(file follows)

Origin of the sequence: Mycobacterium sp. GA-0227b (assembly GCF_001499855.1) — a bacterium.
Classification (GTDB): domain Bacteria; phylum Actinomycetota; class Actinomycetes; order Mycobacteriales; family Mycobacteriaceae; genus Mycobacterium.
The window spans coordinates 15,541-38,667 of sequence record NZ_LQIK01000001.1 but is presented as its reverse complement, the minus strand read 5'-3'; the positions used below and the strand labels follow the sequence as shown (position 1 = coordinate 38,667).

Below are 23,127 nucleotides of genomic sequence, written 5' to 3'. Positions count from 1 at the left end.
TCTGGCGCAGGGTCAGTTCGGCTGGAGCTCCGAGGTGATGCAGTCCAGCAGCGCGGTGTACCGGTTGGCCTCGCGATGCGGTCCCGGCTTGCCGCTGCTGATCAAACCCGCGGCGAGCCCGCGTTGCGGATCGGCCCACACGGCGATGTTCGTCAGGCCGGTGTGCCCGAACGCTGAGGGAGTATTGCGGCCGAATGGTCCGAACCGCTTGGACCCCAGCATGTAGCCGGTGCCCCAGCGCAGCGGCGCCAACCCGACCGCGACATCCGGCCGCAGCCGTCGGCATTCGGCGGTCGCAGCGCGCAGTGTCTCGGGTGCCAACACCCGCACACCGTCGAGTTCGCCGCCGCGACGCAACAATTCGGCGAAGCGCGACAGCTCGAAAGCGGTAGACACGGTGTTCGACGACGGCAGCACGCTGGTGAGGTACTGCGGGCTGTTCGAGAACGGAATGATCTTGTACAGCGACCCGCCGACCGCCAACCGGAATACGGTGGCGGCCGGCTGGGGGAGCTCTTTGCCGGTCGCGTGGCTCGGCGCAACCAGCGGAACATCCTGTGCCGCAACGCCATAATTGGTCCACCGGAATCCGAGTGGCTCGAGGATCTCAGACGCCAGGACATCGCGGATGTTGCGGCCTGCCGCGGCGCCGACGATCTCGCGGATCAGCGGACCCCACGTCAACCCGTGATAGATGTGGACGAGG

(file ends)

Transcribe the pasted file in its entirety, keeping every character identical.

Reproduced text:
Origin of the sequence: Mycobacterium sp. GA-0227b (assembly GCF_001499855.1) — a bacterium.
Classification (GTDB): domain Bacteria; phylum Actinomycetota; class Actinomycetes; order Mycobacteriales; family Mycobacteriaceae; genus Mycobacterium.
The window spans coordinates 15,541-38,667 of sequence record NZ_LQIK01000001.1 but is presented as its reverse complement, the minus strand read 5'-3'; the positions used below and the strand labels follow the sequence as shown (position 1 = coordinate 38,667).

Below are 23,127 nucleotides of genomic sequence, written 5' to 3'. Positions count from 1 at the left end.
TCTGGCGCAGGGTCAGTTCGGCTGGAGCTCCGAGGTGATGCAGTCCAGCAGCGCGGTGTACCGGTTGGCCTCGCGATGCGGTCCCGGCTTGCCGCTGCTGATCAAACCCGCGGCGAGCCCGCGTTGCGGATCGGCCCACACGGCGATGTTCGTCAGGCCGGTGTGCCCGAACGCTGAGGGAGTATTGCGGCCGAATGGTCCGAACCGCTTGGACCCCAGCATGTAGCCGGTGCCCCAGCGCAGCGGCGCCAACCCGACCGCGACATCCGGCCGCAGCCGTCGGCATTCGGCGGTCGCAGCGCGCAGTGTCTCGGGTGCCAACACCCGCACACCGTCGAGTTCGCCGCCGCGACGCAACAATTCGGCGAAGCGCGACAGCTCGAAAGCGGTAGACACGGTGTTCGACGACGGCAGCACGCTGGTGAGGTACTGCGGGCTGTTCGAGAACGGAATGATCTTGTACAGCGACCCGCCGACCGCCAACCGGAATACGGTGGCGGCCGGCTGGGGGAGCTCTTTGCCGGTCGCGTGGCTCGGCGCAACCAGCGGAACATCCTGTGCCGCAACGCCATAATTGGTCCACCGGAATCCGAGTGGCTCGAGGATCTCAGACGCCAGGACATCGCGGATGTTGCGGCCTGCCGCGGCGCCGACGATCTCGCGGATCAGCGGACCCCACGTCAACCCGTGATAGATGTGGACGAGG